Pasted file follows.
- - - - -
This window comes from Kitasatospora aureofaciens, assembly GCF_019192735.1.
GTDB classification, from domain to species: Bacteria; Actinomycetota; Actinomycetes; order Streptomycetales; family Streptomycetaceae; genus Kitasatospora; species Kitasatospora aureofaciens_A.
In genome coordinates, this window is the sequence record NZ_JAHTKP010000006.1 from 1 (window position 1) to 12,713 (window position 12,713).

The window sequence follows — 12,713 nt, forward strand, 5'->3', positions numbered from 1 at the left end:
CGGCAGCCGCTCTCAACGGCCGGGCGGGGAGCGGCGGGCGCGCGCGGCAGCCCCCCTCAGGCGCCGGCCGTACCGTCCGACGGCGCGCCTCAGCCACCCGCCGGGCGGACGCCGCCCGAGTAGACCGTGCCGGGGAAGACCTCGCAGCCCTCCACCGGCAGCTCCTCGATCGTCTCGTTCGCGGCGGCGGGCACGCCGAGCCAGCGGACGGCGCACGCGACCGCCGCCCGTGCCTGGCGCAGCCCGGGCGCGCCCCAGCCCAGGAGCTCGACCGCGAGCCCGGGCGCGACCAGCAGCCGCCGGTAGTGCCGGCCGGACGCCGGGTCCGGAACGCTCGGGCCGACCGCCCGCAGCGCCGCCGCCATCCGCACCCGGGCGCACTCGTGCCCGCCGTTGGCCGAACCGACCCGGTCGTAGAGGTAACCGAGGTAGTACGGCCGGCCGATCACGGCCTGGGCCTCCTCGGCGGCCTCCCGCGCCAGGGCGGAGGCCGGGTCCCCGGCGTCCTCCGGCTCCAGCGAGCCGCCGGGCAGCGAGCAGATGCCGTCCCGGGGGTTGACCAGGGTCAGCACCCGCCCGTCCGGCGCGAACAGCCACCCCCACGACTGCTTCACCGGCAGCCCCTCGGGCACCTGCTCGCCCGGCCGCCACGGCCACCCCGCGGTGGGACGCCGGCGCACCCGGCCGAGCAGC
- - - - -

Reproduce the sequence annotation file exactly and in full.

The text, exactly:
This window comes from Kitasatospora aureofaciens, assembly GCF_019192735.1.
GTDB classification, from domain to species: Bacteria; Actinomycetota; Actinomycetes; order Streptomycetales; family Streptomycetaceae; genus Kitasatospora; species Kitasatospora aureofaciens_A.
In genome coordinates, this window is the sequence record NZ_JAHTKP010000006.1 from 1 (window position 1) to 12,713 (window position 12,713).

The window sequence follows — 12,713 nt, forward strand, 5'->3', positions numbered from 1 at the left end:
CGGCAGCCGCTCTCAACGGCCGGGCGGGGAGCGGCGGGCGCGCGCGGCAGCCCCCCTCAGGCGCCGGCCGTACCGTCCGACGGCGCGCCTCAGCCACCCGCCGGGCGGACGCCGCCCGAGTAGACCGTGCCGGGGAAGACCTCGCAGCCCTCCACCGGCAGCTCCTCGATCGTCTCGTTCGCGGCGGCGGGCACGCCGAGCCAGCGGACGGCGCACGCGACCGCCGCCCGTGCCTGGCGCAGCCCGGGCGCGCCCCAGCCCAGGAGCTCGACCGCGAGCCCGGGCGCGACCAGCAGCCGCCGGTAGTGCCGGCCGGACGCCGGGTCCGGAACGCTCGGGCCGACCGCCCGCAGCGCCGCCGCCATCCGCACCCGGGCGCACTCGTGCCCGCCGTTGGCCGAACCGACCCGGTCGTAGAGGTAACCGAGGTAGTACGGCCGGCCGATCACGGCCTGGGCCTCCTCGGCGGCCTCCCGCGCCAGGGCGGAGGCCGGGTCCCCGGCGTCCTCCGGCTCCAGCGAGCCGCCGGGCAGCGAGCAGATGCCGTCCCGGGGGTTGACCAGGGTCAGCACCCGCCCGTCCGGCGCGAACAGCCACCCCCACGACTGCTTCACCGGCAGCCCCTCGGGCACCTGCTCGCCCGGCCGCCACGGCCACCCCGCGGTGGGACGCCGGCGCACCCGGCCGAGCAGC